My current Homebrew Rules

Pub Battles let’s you make all the fun
and interesting decisions,
while the system manages the endless minutia.

Pub Battles is so simple on the surface, that it seems to scream for more detailed rules. What I invariably found when I tried many of them out, was that rather than improving the game, they usually just slowed it down and didn’t improve it much.

What I include here is those few that add to the flavor of command, yet don’t load it down with endless details:

Blocks do not automatically become spent when entering Buildings terrain, but the may not rally while occupying it.

Blocks may not rally in Woods terrain.

Blocks in European (Napoleonic) Buildings are never considered flanked.

Command is determined before any blocks, including the HQ, are moved.

Unsupported foot being attacked by mounted is eliminated if it must retreat.

Reserve Rule
A block that is adjacent to a HQ block that is itself within command range of a block in combat (In Reserve) may be placed in support of that block (committed) at the beginning of any combat round.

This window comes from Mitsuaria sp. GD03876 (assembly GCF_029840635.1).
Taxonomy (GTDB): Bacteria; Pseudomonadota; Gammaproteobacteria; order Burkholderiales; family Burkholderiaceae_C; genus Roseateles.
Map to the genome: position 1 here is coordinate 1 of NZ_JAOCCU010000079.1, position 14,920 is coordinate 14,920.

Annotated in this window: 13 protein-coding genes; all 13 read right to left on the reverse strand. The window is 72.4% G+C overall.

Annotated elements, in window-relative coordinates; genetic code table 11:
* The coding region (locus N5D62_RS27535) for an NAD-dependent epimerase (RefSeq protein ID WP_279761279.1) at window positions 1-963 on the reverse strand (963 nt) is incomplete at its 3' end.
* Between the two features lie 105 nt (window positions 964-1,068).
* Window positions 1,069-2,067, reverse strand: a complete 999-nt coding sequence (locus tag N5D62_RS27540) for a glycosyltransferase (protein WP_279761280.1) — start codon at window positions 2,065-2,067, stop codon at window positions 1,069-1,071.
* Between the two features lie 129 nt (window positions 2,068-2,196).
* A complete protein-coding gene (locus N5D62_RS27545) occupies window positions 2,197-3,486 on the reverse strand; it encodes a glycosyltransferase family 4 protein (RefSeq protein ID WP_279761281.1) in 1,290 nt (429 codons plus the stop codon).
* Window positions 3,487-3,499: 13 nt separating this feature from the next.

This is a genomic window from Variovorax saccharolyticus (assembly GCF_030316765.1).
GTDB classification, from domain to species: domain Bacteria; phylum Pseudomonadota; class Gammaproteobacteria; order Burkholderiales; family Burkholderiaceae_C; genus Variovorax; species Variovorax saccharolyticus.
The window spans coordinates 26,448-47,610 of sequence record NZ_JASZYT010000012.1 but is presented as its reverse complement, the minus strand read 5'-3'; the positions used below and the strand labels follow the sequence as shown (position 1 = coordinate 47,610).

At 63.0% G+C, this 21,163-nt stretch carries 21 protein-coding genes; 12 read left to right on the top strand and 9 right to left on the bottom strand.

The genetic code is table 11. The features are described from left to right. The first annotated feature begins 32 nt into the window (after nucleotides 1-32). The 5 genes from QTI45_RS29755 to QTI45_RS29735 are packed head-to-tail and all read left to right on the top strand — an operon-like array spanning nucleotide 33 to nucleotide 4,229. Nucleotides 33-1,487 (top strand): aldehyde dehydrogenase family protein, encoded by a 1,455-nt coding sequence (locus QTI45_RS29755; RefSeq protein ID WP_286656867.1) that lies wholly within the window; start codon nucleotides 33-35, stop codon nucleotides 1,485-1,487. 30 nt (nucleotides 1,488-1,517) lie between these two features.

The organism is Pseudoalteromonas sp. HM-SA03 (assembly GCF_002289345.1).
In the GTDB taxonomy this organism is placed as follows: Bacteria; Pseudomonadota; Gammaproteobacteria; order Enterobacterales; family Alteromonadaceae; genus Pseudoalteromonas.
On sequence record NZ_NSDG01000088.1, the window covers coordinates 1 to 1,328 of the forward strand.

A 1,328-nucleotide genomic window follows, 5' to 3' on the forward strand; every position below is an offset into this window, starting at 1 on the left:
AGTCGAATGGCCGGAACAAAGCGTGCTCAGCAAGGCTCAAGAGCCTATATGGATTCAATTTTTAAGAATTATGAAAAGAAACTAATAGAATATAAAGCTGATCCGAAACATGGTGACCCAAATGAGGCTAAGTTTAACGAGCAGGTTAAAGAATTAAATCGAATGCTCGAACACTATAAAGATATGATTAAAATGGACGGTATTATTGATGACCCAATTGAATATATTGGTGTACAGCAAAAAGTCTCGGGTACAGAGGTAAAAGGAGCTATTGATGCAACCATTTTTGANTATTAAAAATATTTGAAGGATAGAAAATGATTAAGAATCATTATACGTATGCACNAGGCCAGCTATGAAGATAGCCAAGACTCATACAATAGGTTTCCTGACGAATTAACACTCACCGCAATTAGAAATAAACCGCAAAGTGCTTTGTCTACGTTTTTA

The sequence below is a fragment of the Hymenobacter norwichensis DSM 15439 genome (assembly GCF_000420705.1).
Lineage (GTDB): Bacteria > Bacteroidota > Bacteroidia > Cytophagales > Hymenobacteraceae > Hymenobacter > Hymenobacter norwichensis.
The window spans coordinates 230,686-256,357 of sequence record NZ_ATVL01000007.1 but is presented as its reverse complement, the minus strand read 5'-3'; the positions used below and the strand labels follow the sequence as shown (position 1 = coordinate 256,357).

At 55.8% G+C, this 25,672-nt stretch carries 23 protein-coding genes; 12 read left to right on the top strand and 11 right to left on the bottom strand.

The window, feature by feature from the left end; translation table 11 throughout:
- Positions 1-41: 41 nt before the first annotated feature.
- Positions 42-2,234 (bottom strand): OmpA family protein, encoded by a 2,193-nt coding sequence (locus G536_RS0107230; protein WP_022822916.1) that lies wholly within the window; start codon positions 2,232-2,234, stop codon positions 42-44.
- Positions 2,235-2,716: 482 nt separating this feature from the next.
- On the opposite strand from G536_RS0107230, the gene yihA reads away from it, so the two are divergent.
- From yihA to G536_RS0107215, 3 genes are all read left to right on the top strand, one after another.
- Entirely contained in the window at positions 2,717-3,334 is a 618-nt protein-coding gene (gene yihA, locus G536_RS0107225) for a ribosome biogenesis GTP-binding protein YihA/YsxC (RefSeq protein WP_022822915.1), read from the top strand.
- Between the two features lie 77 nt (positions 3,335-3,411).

A block that is in support of a block in reserve may move adjacent to the HQ when that Reserve is committed.

Troops of the period liked being in cover, but it was hard to exercise command and control over troops that weren’t out in the open where their officers could see them!

Most Buildings in the European theaters were stone, and towns usually had significant stone walls.

The command and Reserve rule are simple and straight forward, but require foresight to implement your strategy. As such, it may be too much all at once for new players. Not because the mechanic is complex, but because it requires anticipating what you want to do in the following turns. You not only need to have the blocks you intend to attack with be in command, but then you must move your HQ forward to keep them in command next turn, and form your reserves. Frequently, reserves will be from a different Corps.

Published by

Mr. Q

I semi-retired at 47. I suffered a sever brain injury at 25. I have written 3 books about living with brain injury and have had a regular column in the Brain Injury Alliance of MN's quarterly mag since 1999. I received my BA in English with honors in 2014. One of my avocations is developing simulation games. Weather permitting, I enjoy a round of Disc Golf whenever possible.

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